Work on WASC begins

February 14, 2019 — by Jun Lee and Nitya Marimuthu

With the school’s accreditation from the Western Association of Schools and Colleges (WASC) ending in March of next year, the process for re-accreditation has already begun.

The accreditation, which is included on students’ transcripts, essentially verifies that the school is providing an adequate education to students and provides a road map for the school’s improvement.

In order for the school to receive a full accreditation, students, teachers and community members must set educational and academic goals every few years and then implement systems that help to achieve them. If a school fully succeeds, the accreditation lasts for a six-year term.

“Essentially, the school takes stock of the profile of our entire student body and community,” said English teacher Amy Keys, who is coordinating the school’s WASC effort. “Who goes to our school? What are their needs? What do they want? What are they doing in the school and what are they doing after they leave the school?”

After taking this profile, teachers, students, parents, administrators and other staff members meet in teams and talk about how they can improve the school.

Juniors Risa Carter and Emma Hsu are leading the student side of these teams. Carter thinks they were chosen due to the diverse perspectives they provide, being part of school activities such as orchestra and the Media Arts Program.

Carter and Hsu are helping lead two groups, one focused on justice and the other on education. Carter said that she expects the groups to talk about their experiences and make improvements based on those.

“We are making a blueprint for the school to become a better place in the future,” Carter said.

There are two types of teams for participants: home teams and focus groups. The home teams are divided by department, with teachers from each subject meeting together. For example, the guidance department meets as a home team, and the English department as another. The home groups look at student data, and analyze learning based on those statistics.

Focus groups consist of a mix of many departments, as well as students and parents. There are five different focus groups, with each group examining topics from assessments to support for students' academic and personal growth.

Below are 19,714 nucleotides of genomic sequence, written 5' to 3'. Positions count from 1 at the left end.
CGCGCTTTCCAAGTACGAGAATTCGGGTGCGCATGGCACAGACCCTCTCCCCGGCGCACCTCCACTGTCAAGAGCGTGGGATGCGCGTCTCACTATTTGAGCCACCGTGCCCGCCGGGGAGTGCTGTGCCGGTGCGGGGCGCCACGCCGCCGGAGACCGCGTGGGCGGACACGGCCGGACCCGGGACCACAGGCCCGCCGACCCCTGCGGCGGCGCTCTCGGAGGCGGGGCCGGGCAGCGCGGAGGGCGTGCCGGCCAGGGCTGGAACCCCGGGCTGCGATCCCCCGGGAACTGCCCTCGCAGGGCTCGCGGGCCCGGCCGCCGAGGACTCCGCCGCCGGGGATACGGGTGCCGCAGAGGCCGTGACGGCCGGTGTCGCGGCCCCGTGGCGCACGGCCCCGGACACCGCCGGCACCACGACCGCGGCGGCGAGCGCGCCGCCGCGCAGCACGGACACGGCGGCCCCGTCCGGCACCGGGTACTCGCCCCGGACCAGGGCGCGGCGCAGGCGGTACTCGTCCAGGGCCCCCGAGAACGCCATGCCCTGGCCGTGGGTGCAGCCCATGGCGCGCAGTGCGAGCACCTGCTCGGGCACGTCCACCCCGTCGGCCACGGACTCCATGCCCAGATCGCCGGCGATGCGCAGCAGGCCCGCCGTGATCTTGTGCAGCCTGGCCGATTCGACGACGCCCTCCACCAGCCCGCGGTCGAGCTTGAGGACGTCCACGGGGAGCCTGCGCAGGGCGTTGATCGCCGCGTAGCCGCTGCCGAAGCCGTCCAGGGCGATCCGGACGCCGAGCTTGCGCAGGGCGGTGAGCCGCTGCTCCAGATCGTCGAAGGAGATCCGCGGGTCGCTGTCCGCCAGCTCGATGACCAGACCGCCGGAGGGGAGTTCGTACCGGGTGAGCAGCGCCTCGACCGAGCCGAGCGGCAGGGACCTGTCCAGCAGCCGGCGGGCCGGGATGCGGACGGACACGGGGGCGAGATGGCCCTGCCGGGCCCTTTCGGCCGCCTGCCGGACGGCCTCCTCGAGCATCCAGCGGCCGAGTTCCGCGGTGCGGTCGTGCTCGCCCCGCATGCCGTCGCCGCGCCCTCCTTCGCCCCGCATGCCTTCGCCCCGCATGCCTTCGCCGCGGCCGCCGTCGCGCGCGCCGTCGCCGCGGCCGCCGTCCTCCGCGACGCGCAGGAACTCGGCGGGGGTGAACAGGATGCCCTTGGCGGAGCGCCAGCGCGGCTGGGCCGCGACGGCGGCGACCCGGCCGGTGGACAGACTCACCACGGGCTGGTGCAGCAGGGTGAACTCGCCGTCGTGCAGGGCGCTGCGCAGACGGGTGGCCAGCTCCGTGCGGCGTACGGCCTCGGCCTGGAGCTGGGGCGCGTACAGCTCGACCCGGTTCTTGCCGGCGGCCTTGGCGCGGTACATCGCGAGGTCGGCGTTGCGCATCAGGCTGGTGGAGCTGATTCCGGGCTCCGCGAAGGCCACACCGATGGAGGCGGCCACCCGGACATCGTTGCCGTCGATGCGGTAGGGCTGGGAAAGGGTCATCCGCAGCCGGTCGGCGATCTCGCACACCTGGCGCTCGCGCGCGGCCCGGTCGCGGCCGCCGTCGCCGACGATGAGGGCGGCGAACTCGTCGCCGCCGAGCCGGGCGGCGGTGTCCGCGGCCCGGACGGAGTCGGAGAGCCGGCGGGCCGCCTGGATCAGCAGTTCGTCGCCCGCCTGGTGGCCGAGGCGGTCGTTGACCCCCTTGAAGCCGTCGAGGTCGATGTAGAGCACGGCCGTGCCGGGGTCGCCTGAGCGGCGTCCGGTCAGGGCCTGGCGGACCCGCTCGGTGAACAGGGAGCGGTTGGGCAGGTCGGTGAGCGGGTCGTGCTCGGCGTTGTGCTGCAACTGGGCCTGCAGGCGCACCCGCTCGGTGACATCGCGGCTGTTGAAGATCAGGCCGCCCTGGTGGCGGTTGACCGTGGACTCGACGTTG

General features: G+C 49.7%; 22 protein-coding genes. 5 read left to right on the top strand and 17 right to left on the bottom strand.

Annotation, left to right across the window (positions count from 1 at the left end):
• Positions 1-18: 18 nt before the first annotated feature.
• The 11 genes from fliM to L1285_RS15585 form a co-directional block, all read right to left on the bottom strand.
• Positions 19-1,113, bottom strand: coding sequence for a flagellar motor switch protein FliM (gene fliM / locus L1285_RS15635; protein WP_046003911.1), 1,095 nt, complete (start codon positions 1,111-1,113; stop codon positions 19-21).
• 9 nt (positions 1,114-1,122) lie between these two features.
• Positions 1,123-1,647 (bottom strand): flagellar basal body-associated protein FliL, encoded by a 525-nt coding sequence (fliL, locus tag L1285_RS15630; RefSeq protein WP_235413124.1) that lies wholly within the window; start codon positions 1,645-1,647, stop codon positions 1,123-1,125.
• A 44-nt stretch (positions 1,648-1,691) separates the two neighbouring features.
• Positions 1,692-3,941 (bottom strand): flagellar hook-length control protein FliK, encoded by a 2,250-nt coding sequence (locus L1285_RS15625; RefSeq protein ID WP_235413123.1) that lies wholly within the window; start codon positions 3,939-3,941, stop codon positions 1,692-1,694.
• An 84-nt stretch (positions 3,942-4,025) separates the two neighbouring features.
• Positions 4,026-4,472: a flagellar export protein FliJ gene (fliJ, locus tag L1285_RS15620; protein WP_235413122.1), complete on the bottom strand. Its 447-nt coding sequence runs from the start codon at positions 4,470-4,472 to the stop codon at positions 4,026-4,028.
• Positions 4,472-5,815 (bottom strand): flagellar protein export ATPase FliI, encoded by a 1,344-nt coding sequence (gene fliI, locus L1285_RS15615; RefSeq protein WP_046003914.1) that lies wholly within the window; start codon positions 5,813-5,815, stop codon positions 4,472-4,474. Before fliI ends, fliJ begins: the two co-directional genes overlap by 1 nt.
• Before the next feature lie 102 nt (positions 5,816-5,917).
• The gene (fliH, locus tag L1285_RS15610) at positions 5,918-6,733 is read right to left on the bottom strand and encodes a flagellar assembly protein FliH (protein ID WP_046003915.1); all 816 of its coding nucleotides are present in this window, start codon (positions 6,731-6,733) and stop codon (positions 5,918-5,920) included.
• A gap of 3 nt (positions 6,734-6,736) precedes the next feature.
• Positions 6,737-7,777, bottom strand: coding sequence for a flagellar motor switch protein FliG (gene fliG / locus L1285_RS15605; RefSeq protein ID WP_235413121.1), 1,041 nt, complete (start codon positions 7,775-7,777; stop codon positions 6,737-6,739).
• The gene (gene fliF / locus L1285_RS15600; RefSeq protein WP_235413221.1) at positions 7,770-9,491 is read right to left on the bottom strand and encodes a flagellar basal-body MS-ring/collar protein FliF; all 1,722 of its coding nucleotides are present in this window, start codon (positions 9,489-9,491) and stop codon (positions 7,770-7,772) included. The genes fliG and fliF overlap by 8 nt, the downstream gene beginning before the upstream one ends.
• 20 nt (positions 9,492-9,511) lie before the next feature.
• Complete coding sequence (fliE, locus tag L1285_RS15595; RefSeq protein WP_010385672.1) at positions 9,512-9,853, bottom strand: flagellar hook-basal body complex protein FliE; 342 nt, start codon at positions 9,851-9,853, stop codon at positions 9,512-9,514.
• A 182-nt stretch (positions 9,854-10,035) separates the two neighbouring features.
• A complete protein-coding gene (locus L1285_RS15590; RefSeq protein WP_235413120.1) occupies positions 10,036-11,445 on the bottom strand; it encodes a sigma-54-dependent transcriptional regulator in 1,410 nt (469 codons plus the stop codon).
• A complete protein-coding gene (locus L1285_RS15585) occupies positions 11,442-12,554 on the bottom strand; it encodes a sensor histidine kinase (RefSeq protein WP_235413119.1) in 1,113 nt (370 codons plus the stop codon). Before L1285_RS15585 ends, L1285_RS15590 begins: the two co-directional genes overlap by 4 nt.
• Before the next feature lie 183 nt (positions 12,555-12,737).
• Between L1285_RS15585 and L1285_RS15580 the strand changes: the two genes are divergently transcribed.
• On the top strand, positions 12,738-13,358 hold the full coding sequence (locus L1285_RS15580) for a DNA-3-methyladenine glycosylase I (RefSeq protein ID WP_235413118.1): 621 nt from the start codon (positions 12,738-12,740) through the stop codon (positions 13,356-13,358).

During the spring semester, focus groups will meet five times. During the meetings, the groups will examine the goals from the previous accreditation, and evaluate whether or not they have been achieved. According to Keys, the focus groups have many questions they ask in order to improve their plan for years to come.

“How did we set out to accomplish our goals as a school community?” Keys said. “What is our focus and what did we do, and are we succeeding? Should we keep trying to pursue the same goals? Have the needs of the school changed? And what can we do as a school to further meet student needs?"

In the fall, after evaluating previously achieved progress, the school will move towards writing the school's progress report as well as conducting a "self-study.” In the spring of 2020 the school will host visitors from WASC coming in to evaluate.

The school has routinely gotten a full accreditation in the past. Because the school is so strong academically it focuses more on topics such as reducing student stress and creating stronger bonds among all students. However, in the past, changes have included building a new science wing and recently the addition of a student center.

Keys said that the process might be interesting to students because it helps them to understand why the school introduces programs such as CASSY, Speak Up for Change week and Breaking Down the Walls week.

“The accreditation is a process that’s built into a complicated system of responding to the needs of the people who are in our community and it's an exciting opportunity for teachers and other staff, students, and parents to come together and continue to make our school better every year,” Keys said.

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